If you thought your training budget was tiny back in August, you may be surprised now by just how much tinier tiny can get. When business gets slow, one of the first budget items to be reprioritized, or killed outright, is training money. Looking for some kind of technology training in this environment may put you in a difficult situation with little or no money to spend.
The CodeWarriorU Web site and its catalog of free-with-registration courses may be just the ticket for the budget-conscious trainee. The site is sponsored and run by Metrowerks, so, with a few exceptions, the available classes are limited to those related to Metrowerks' CodeWarrior products: C/C++ programming, Palm development, and Java programming. Other currently available classes include programming the Motorola DSP56800 processor, M-Core Microcontroller programming, Java certification training, Mac programming with PowerPlant, and an introductory XML class.
Learn to be a warrior in your free time
While the classes themselves are free, there are supplementary items, usually a book (not written by the instructor) or CodeWarrior software, that you are encouraged to purchase for use in the class. Although the class lessons will refer you to the supplemental materials often, they usually aren't essential to getting something out of the course.
Each class takes the form of multiple lessons written by an instructor with a respectable amount of experience on the class subject. New lessons are posted piecemeal, as often as twice a week—often enough to keep you interested but not so often as to bore or overwhelm you. Attending class, which you can, of course, do at any time, consists of reading a few pages of material, taking a quiz or two, and performing an optional assignment. Depending on the nature of the course, an assignment could be a programming exercise, a chapter from a supplemental book, or a visit to another Web site. If you get stuck on your assignment or have a question on the lesson text or quiz, a "classroom" message board is only a few clicks away.
Some anecdotal experiences
Over the last several weeks, I took a look at a few of the courses offered by CodeWarriorU: Intermediate C++, Java Programmer Certification with Metrowerks CodeWarrior, and Introduction to XML. The former two are still in progress. In each case, I was pleasantly surprised by the quality of the experience. The classes themselves equal or exceed the quality of most of the cheaper pay courses I've seen. Registering for a class is painless, and although you'll see class sessions listed with start and end dates, you can effectively join a class at any time, as long as it is still available on the Web site.
The Intermediate C++ course builds on a beginner's C++ course that is also offered. You'll start out with an overview of OOP concepts and a review of basic C++ syntax. Then, you'll progress to pointers, strings, and operator overloading and learn how to construct canonical objects like linked lists and binary trees. Of course, the instructor assumes you are using CodeWarrior's C++ IDE, but the use of another editor or IDE doesn't detract from the value of the class.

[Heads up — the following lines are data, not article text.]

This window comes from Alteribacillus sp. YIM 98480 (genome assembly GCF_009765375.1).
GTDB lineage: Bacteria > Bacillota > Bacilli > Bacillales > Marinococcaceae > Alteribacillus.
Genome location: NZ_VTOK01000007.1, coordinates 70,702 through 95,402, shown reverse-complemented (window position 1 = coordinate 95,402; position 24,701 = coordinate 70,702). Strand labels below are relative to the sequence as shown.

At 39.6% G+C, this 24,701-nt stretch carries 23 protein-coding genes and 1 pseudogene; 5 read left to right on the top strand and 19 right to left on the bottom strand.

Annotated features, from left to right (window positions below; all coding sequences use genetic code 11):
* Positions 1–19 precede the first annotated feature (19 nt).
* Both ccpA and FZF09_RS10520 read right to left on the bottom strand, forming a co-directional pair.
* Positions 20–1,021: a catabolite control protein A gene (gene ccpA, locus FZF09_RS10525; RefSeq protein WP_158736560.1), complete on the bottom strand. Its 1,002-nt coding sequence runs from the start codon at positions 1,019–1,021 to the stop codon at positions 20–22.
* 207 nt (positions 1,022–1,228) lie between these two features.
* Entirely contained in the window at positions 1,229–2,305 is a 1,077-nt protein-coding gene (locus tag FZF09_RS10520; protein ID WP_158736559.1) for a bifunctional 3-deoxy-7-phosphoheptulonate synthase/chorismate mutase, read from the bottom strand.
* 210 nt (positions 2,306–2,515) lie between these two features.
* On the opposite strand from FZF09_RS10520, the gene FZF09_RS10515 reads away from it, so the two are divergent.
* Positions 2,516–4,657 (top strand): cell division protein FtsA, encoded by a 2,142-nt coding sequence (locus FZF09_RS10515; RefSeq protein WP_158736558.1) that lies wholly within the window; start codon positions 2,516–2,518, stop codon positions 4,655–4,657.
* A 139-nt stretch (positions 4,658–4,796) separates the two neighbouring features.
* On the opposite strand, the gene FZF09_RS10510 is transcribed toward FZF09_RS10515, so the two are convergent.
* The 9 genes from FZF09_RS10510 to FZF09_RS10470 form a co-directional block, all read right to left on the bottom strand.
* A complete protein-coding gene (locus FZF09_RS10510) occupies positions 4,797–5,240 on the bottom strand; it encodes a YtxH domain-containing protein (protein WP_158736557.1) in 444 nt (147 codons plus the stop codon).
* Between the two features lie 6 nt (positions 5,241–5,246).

Now I've never taken Sun's Java2 Programmer exam, but CodeWarriorU's Java Programmer Certification course, at 10 lessons, seems a little short to cover all the required essentials. The course begins with an overview of the exam process and moves on to cover individual areas of interest such as flow control, the java.lang and java.util packages, and Swing. A true test of the quality of this class would be to take the exam after finishing the course. I'd like to hear from you if you passed the Java Programmer's exam after using this course to prepare for the exam.
The XML class is now closed, but it provided a good overview of what XML is and what it's good for, and it introduced XML's ancillary technologies, like XSL and XSLT.
Interactive virtual classroom: Oxymoron?
Although it's simply impossible to simulate the kind of interactive help and feedback you get in a real classroom, the class message boards at CodeWarriorU provide a useful vehicle for obtaining help with a problem. I experimentally posted a few questions (along with a genuine one) and found the instructors to be generally helpful and responsive, usually replying to a question the same day.
Don't see anything you like?
If you find that CodeWarriorU's current menu lacks anything particularly tasty, check back in a few weeks. According to representatives from Powered, the company that runs the site, new courses are introduced every month. These new classes do replace older, previously completed courses so that there are constantly eight to 10 available at any time. This means you shouldn't dillydally if you do see something you like.
Online training isn't for everyone. It requires a certain amount of dedication that some of us simply don't possess. One of the problems I've always had with online training is feeling overwhelmed by the number of lessons or chapters (or whatever expression is used) included in a course. By presenting the lessons one at a time over a period of weeks, CodeWarriorU kept me from feeling quite so overwhelmed by the sheer number of pages I had to read. And it kept me more interested in the course.
What suggestions do you have for training on the cheap?
With reduced corporate training budgets or maybe the need to use personal funds, finding inexpensive training options is more important than ever. What suggestions do you have for those needing to sharpen their skills on a minimal budget? Send us an e-mail with your thoughts and suggestions.